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INDIANAPOLIS — Indianapolis city leaders say while 2021 has been an extremely violent year thus far, IMPD has put in work to decrease crimes that are nonviolent and to be transparent with the community.

Indianapolis is in the middle of year that has seen 160 homicides to date and is on track to surpass the record set in 2020 if the crime continues at the current rate.

Pandemic’s role

Mayor Joe Hogsett says the pandemic can not be ignored as one of the factors in the increase in violence.

“The pandemic forced a pause on some of our most effective face to face intervention work,” said Hogsett. “The pandemic also dramatically accelerated many of the contributing factors to gun violence: economic insecurity, heightened stress, and frankly, a reduction in services and programming.

There’s been some recent progress when it comes to police and community involvement. Many IMPD officers were able to take part in the National Night Out program this past Tuesday.

“Tuesday was the first time in a long time where our officers were able to get out and meet our community face to face and have those one-on-one interactions that we know help us build our legitimacy, trust in the community and also helps us solve crimes,” said IMPD Asst. Chief Chris Bailey.

When listing some of the reasons for the recent uptick in crimes, IMPD Chief Randal Taylor stated, “despair,” mental health issues, and social media disagreements.

IMPD commitment

Even as crime increases, Taylor reminded the community, “IMPD remains steadfast in our mission to reduce crime.” He listed “despair,” mental health issues, social media disagreements as some of the causes for the uptick.

“Any suggestion that our IMPD aren’t out there working…is just a false narrative,” said Bailey, echoing Taylor’s sentiments of IMPD’s commitment to the community.

Gun violence prevention

While there’s been an increase in both non-fatal shootings and homicides, police say progress has been made in other areas like with IMPD’s body camera program and getting illegally owned guns off the streets.

So far in 2021, IMPD’s Crime Gun Intelligence Center has seized nearly 600 illegally possessed guns.

According to Bailey, that success has led to the center being used as an example for other law enforcement agencies in Indiana.

The key to reducing gun violence is prevention, intervention and transformation, according to Lauren Rodriguez, the director of the Office of Public Health and Safety.

Changing approach

Bailey said IMPD partnered with NYU in October to study police data and statistics. The main takeaway of NYU’s research is the department needs to be more proactive rather than reactive.

According to Bailey, IMPD has become more proactive by changings the hours of when officers are out to match when more violent crime is happening and spending more patrolling time in hot spot areas.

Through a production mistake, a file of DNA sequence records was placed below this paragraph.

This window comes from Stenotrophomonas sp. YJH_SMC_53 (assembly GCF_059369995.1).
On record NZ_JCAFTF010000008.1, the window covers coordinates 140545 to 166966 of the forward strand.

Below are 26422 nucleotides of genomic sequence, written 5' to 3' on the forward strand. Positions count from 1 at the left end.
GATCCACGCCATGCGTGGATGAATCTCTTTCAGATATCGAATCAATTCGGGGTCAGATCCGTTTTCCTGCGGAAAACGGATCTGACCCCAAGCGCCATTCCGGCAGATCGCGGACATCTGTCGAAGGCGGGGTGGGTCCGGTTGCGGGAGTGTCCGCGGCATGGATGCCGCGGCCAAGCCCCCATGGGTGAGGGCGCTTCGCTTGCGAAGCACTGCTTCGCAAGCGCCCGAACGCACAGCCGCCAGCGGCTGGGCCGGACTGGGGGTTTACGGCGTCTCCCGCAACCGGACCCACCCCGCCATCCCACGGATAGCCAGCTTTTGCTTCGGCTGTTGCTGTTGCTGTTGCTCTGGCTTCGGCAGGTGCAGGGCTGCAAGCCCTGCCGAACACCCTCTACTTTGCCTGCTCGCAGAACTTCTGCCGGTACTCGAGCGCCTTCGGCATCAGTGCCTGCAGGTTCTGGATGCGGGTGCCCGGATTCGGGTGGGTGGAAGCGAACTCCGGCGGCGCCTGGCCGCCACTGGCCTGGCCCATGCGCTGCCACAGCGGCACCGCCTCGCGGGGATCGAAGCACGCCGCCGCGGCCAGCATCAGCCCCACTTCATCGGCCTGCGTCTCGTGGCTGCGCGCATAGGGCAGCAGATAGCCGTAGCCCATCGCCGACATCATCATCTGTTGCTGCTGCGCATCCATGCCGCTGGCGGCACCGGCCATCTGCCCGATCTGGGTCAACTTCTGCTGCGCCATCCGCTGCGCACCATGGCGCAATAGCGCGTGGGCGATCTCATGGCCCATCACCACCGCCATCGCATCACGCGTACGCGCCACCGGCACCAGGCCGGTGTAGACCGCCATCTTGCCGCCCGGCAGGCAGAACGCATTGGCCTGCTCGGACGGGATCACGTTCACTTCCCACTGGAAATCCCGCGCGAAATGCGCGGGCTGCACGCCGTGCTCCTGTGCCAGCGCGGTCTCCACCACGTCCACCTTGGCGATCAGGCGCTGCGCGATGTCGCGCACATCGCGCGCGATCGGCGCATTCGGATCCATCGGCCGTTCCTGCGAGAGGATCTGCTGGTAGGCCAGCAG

Meanwhile, several types of non-violent crimes have seen a decrease including burglaries, robberies, and aggravated assaults. There has been a slight in increase in property damage crimes like arson and vehicle thefts.

Moving forward, IMPD says it plans to hire a data officer to continue to deliver and focus on data-based numbers that can assist in reducing violence.

Leaders are hopeful more headway can be made in reducing crime with the completion of the Community Justice Campus, where much of the focus will be on treatment over incarceration for non-violent offenders.

Mayor Hogsett says further plans for public safety and the budget will be presented Monday evening at the City-County council meeting as part of the 2022 fiscal package.

The Indianapolis Fraternal of Police released this statement following the leaders’ announcement:

“Our Policing Professionals reviewed the Mayor’s summary of his administration’s latest efforts to combat violence in Indianapolis.

Unfortunately, there was still No New Plan clearly laid out. Instead, the focus was on the same tired talking points.

However, the Mayor did note his support for a Review/Analysis of the Overall Outcomes, Court practices and Prosecutorial decisions within our Marion County Criminal Justice System.

Our Indy FOP calls upon the Mayor (as the Chief Executive of our Community) to Immediately Convene such a Review and Analysis.

Furthermore, we are disillusioned that as our City has experienced nearly 700 people shot, 145 stabbed with 161 killed so far this year: the Mayor said “Indianapolis is an extraordinarily safe city.”

To say this on the heels of the outcry of victims, families and business owners…and after our Police Officers even publicly declared Indy a ‘City in Crisis’ is dismaying to say the least.

We must deal in the realm of reality before we can make improvements and move forward.

In the meantime, we will continue to speak out for victims of criminal violence, their families, business owners and our officers who faithfully continue to stand the line.”